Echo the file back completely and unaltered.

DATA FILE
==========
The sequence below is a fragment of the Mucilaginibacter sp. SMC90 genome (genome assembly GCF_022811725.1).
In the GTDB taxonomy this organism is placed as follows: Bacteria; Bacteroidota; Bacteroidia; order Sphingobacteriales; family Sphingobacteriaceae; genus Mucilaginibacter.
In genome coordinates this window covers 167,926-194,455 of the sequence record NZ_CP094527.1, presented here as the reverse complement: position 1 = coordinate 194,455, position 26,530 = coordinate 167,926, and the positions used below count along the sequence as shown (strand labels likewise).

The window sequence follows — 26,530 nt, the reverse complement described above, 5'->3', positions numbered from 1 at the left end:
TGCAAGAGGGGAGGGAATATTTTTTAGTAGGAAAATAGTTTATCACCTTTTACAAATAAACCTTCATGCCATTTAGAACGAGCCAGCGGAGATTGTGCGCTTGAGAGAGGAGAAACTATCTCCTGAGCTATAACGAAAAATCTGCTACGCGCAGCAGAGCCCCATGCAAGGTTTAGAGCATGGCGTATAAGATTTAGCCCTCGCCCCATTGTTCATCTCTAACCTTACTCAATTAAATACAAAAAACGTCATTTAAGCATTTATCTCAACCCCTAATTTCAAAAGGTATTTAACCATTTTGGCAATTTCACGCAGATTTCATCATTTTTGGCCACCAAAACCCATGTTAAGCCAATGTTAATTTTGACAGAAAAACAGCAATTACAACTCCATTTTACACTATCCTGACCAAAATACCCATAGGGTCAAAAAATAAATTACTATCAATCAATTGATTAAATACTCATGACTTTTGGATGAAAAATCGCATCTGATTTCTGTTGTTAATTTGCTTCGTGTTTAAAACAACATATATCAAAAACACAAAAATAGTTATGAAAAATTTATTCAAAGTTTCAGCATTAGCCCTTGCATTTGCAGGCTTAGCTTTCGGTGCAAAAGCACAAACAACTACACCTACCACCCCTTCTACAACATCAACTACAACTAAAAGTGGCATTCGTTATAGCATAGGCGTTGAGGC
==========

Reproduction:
The sequence below is a fragment of the Mucilaginibacter sp. SMC90 genome (genome assembly GCF_022811725.1).
In the GTDB taxonomy this organism is placed as follows: Bacteria; Bacteroidota; Bacteroidia; order Sphingobacteriales; family Sphingobacteriaceae; genus Mucilaginibacter.
In genome coordinates this window covers 167,926-194,455 of the sequence record NZ_CP094527.1, presented here as the reverse complement: position 1 = coordinate 194,455, position 26,530 = coordinate 167,926, and the positions used below count along the sequence as shown (strand labels likewise).

The window sequence follows — 26,530 nt, the reverse complement described above, 5'->3', positions numbered from 1 at the left end:
TGCAAGAGGGGAGGGAATATTTTTTAGTAGGAAAATAGTTTATCACCTTTTACAAATAAACCTTCATGCCATTTAGAACGAGCCAGCGGAGATTGTGCGCTTGAGAGAGGAGAAACTATCTCCTGAGCTATAACGAAAAATCTGCTACGCGCAGCAGAGCCCCATGCAAGGTTTAGAGCATGGCGTATAAGATTTAGCCCTCGCCCCATTGTTCATCTCTAACCTTACTCAATTAAATACAAAAAACGTCATTTAAGCATTTATCTCAACCCCTAATTTCAAAAGGTATTTAACCATTTTGGCAATTTCACGCAGATTTCATCATTTTTGGCCACCAAAACCCATGTTAAGCCAATGTTAATTTTGACAGAAAAACAGCAATTACAACTCCATTTTACACTATCCTGACCAAAATACCCATAGGGTCAAAAAATAAATTACTATCAATCAATTGATTAAATACTCATGACTTTTGGATGAAAAATCGCATCTGATTTCTGTTGTTAATTTGCTTCGTGTTTAAAACAACATATATCAAAAACACAAAAATAGTTATGAAAAATTTATTCAAAGTTTCAGCATTAGCCCTTGCATTTGCAGGCTTAGCTTTCGGTGCAAAAGCACAAACAACTACACCTACCACCCCTTCTACAACATCAACTACAACTAAAAGTGGCATTCGTTATAGCATAGGCGTTGAGGC